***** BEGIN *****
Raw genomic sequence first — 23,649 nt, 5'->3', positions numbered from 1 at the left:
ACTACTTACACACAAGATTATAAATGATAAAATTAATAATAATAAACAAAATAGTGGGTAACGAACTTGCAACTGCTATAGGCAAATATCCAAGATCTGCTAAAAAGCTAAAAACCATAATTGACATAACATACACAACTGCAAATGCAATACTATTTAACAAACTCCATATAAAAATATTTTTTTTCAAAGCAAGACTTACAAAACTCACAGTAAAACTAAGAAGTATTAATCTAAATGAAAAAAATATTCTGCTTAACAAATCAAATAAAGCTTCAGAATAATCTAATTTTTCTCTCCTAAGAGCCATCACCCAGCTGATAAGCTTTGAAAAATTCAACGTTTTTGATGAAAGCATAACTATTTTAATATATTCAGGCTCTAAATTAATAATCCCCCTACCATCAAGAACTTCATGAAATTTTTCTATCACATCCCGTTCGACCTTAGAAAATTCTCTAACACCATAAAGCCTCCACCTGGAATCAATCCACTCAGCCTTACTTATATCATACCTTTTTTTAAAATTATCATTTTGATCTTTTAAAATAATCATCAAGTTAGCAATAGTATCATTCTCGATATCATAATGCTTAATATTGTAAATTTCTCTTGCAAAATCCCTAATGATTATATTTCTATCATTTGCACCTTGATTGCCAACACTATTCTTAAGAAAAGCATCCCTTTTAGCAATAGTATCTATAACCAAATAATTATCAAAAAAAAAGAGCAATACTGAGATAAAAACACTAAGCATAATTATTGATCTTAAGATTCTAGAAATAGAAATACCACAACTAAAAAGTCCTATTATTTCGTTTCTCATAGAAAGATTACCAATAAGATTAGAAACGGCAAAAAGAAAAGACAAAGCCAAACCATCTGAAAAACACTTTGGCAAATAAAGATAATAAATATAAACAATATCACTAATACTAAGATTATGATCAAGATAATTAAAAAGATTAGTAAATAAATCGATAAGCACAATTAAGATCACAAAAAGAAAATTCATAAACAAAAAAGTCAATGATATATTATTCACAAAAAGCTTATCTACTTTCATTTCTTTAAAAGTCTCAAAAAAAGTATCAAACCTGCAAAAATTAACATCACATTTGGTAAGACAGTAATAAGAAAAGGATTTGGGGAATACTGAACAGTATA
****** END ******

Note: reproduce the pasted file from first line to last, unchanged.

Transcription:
Raw genomic sequence first — 23,649 nt, 5'->3', positions numbered from 1 at the left:
ACTACTTACACACAAGATTATAAATGATAAAATTAATAATAATAAACAAAATAGTGGGTAACGAACTTGCAACTGCTATAGGCAAATATCCAAGATCTGCTAAAAAGCTAAAAACCATAATTGACATAACATACACAACTGCAAATGCAATACTATTTAACAAACTCCATATAAAAATATTTTTTTTCAAAGCAAGACTTACAAAACTCACAGTAAAACTAAGAAGTATTAATCTAAATGAAAAAAATATTCTGCTTAACAAATCAAATAAAGCTTCAGAATAATCTAATTTTTCTCTCCTAAGAGCCATCACCCAGCTGATAAGCTTTGAAAAATTCAACGTTTTTGATGAAAGCATAACTATTTTAATATATTCAGGCTCTAAATTAATAATCCCCCTACCATCAAGAACTTCATGAAATTTTTCTATCACATCCCGTTCGACCTTAGAAAATTCTCTAACACCATAAAGCCTCCACCTGGAATCAATCCACTCAGCCTTACTTATATCATACCTTTTTTTAAAATTATCATTTTGATCTTTTAAAATAATCATCAAGTTAGCAATAGTATCATTCTCGATATCATAATGCTTAATATTGTAAATTTCTCTTGCAAAATCCCTAATGATTATATTTCTATCATTTGCACCTTGATTGCCAACACTATTCTTAAGAAAAGCATCCCTTTTAGCAATAGTATCTATAACCAAATAATTATCAAAAAAAAAGAGCAATACTGAGATAAAAACACTAAGCATAATTATTGATCTTAAGATTCTAGAAATAGAAATACCACAACTAAAAAGTCCTATTATTTCGTTTCTCATAGAAAGATTACCAATAAGATTAGAAACGGCAAAAAGAAAAGACAAAGCCAAACCATCTGAAAAACACTTTGGCAAATAAAGATAATAAATATAAACAATATCACTAATACTAAGATTATGATCAAGATAATTAAAAAGATTAGTAAATAAATCGATAAGCACAATTAAGATCACAAAAAGAAAATTCATAAACAAAAAAGTCAATGATATATTATTCACAAAAAGCTTATCTACTTTCATTTCTTTAAAAGTCTCAAAAAAAGTATCAAACCTGCAAAAATTAACATCACATTTGGTAAGACAGTAATAAGAAAAGGATTTGGGGAATACTGAACAGTATA